In a state senate vote of 79 yeas to 66 nays, Vermont became the first state to pass an adult-use legalization bill without a referendum on May 10.
S. 22—a bill first introduced by the Senate in January to increase the penalties for possession, sale and dispensation of fentanyl—was amended by both the House and the Senate in May to include marijuana-related language from previously failed bills H. 170 and H. 167. The revised version of S. 22 includes:
• Amendments relating to the elimination of penalties for possession of 1 ounce or less or marijuana, and limited home cultivation;
• An updated definition of the term “Marijuana”;
• Creation of a state “Marijuana Regulatory Commission,” to set up framework for legalizing and licensing the marijuana market, made up of members of the House, Senate, governor’s office, Agriculture, Food and Markets department, and the public. Guidance will be due Nov. 1, 2017.
“80,000 Vermonters are proof that burying our heads in the sand has not proven effective in limiting the black market. Moving toward a regulated market will improve our ability to protect and educate our youth. That’s why I voted yes,” said Representative Theresa Wood (D-Washington-Chittenden) in an explanation of her stance to the Journal of the House.
According to a press release published by the Marijuana Policy Project, citing a statewide survey of 755 registered voters conducted in March by Public Policy Polling, “57 percent of Vermont voters support allowing adults 21 and older to possess and grow limited amounts of marijuana,” and “only 39 percent are opposed.”
In an interview with Vermont Public Radio (VPR) on Friday, May 12, Republican Governor Phil Scott said he hadn’t yet read the bill, or decided whether or not he will sign S. 22 into law. While Scott isn’t “philosophically opposed,” to legalization, citing a “libertarian streak” in his ideals, he expressed concern about impaired driving on state highways, as well as children’s access to edibles–issues the Marijuana Regulatory Commission is likely to address.
“This bill is a compromise between the House and Senate,” said Laura Subin, the director of the Vermont Coalition to Regulate Marijuana, in an interview with Cannabis Business Times. “The House wanted legalization only and was not ready to focus on regulated sales. The Senate very much wanted the full regulated industry and a plan for the revenue to go to things like highway safety and to come before legalization. So in the final version, the compromise was [that] it did legalize before regulation, but it also pushed the effective date out for another year so that if the bill passes, marijuana won’t actually be legal in Vermont until July of 2018, so I think that was important to the Senate to give them time until next year to work through this commission that’s also contained in the bill to develop a proposal for taxed and regulated sales.”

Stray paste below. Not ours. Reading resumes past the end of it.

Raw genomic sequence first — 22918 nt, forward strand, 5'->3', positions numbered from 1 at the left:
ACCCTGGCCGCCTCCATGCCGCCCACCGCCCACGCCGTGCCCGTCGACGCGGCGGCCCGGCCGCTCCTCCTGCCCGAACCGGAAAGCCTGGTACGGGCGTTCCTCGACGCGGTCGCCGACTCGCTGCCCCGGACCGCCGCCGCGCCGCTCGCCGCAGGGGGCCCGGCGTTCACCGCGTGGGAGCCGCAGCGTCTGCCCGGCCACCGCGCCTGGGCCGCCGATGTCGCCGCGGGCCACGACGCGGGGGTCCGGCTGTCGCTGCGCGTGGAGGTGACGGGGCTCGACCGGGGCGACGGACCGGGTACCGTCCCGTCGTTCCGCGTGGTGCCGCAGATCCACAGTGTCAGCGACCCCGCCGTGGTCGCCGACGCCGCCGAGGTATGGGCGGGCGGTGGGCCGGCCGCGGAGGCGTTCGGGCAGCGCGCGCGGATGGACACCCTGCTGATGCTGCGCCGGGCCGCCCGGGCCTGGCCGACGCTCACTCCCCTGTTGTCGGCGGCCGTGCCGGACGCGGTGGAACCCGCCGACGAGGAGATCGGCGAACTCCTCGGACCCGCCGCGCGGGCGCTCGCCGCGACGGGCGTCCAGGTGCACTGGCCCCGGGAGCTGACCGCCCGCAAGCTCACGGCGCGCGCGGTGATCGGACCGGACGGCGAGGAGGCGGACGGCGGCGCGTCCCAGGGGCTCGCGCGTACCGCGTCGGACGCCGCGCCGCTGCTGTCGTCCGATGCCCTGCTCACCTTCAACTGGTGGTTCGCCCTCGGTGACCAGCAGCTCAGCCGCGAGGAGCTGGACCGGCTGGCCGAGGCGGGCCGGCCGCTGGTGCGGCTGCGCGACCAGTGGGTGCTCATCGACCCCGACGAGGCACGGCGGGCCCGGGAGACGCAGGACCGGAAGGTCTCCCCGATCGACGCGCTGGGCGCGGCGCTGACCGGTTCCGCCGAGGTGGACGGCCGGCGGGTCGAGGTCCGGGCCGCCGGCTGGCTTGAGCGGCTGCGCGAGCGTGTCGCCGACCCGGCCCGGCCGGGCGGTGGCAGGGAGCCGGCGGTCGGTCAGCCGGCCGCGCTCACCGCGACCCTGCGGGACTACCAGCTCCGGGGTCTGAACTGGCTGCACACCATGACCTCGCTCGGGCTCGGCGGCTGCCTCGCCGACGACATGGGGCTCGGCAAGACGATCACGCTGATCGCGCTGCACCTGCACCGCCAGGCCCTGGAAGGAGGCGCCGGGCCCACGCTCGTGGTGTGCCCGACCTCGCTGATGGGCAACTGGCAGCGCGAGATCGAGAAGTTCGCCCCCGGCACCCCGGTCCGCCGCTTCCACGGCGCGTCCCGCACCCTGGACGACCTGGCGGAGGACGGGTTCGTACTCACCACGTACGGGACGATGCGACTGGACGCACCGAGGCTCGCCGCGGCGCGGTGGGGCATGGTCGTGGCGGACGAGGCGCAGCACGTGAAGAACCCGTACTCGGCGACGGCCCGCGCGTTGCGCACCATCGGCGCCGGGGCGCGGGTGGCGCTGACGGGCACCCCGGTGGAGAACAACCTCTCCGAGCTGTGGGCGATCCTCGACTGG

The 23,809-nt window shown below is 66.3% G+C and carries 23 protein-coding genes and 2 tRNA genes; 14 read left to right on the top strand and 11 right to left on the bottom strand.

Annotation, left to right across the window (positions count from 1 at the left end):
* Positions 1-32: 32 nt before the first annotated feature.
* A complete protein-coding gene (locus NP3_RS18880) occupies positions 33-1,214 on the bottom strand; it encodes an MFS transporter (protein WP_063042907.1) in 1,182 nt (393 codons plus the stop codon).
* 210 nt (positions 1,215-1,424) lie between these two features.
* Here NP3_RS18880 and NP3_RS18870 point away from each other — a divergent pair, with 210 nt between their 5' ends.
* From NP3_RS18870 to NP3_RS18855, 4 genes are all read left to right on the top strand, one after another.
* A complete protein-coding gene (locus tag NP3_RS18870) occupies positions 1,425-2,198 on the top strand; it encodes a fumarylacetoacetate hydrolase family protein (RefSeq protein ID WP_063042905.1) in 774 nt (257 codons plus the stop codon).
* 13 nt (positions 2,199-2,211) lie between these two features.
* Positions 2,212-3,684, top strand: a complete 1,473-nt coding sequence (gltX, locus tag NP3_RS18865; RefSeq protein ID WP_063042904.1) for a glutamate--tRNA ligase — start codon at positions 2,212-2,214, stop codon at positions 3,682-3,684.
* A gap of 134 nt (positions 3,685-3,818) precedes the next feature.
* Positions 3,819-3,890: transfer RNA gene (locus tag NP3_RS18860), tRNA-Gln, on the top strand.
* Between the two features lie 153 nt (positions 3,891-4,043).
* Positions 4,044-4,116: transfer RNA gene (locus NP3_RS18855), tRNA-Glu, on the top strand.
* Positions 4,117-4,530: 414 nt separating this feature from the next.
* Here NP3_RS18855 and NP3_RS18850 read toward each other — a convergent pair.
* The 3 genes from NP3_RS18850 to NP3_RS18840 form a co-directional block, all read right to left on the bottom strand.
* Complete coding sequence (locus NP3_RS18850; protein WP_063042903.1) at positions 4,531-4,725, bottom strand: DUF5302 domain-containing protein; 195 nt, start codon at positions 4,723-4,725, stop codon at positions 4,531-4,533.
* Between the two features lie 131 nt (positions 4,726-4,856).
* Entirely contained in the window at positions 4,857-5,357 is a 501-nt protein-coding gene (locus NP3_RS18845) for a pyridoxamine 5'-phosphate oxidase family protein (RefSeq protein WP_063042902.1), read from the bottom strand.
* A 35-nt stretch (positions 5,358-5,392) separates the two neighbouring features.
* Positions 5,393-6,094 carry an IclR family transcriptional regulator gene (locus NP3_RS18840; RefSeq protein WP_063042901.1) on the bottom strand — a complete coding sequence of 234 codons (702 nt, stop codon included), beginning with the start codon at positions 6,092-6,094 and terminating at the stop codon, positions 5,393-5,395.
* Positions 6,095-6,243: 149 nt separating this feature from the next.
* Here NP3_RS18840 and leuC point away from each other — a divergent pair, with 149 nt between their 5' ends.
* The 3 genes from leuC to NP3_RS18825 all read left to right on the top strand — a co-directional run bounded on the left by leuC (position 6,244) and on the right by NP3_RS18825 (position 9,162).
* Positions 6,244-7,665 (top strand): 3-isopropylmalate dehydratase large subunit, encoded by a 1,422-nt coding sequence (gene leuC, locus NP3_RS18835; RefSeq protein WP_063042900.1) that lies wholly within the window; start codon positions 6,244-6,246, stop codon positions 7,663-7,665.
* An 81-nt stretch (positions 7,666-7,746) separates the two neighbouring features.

And while there is no language in the bill about potential canopy sizes, license caps or application fees, Subin believes the commission will look to legislation currently in committee for guidance, such as H. 490, which states that:
Prior to July 1, 2019, provided applicants meet the requirements of this chapter, the Agency shall issue:
(A) an unlimited number of cultivator licenses that permit a cultivation space of not more than 500 square feet;
(B) a maximum of 20 cultivator licenses that permit a cultivation 2 space of not more than 1,000 square feet;
(C) a maximum of eight cultivator licenses that permit a cultivation 4 space of more than 1,000 square feet up to 2,500 square feet;
D) a maximum of 20 cultivator licenses that permit a cultivation 6 space of more than 2,500 square feet up to 5,000 square feet;
(E) a maximum of six cultivator licenses that permit a cultivation 8 space of more than 5,000 square feet up to 10,000 square feet;
(F) a maximum of five testing laboratory licenses; and
(G) a maximum of 42 retailer licenses.
Gov. Scott estimated in an interview with VPR that it will be a week or two before his office receives the bill from legislative review, then he will have five days to sign it, let it go or veto it. “This could take a bit of time,” Scott said.
In the meantime, Subin is proud of the accomplishment the state has made thus far. “Vermont prides itself on a progressive history and the willingness to step forward and go first on social reform,” she said. “We were the first state to legalize civil unions, so I think it is a point of pride with Vermonters. We like getting there first when we know that it’s the right thing to do.”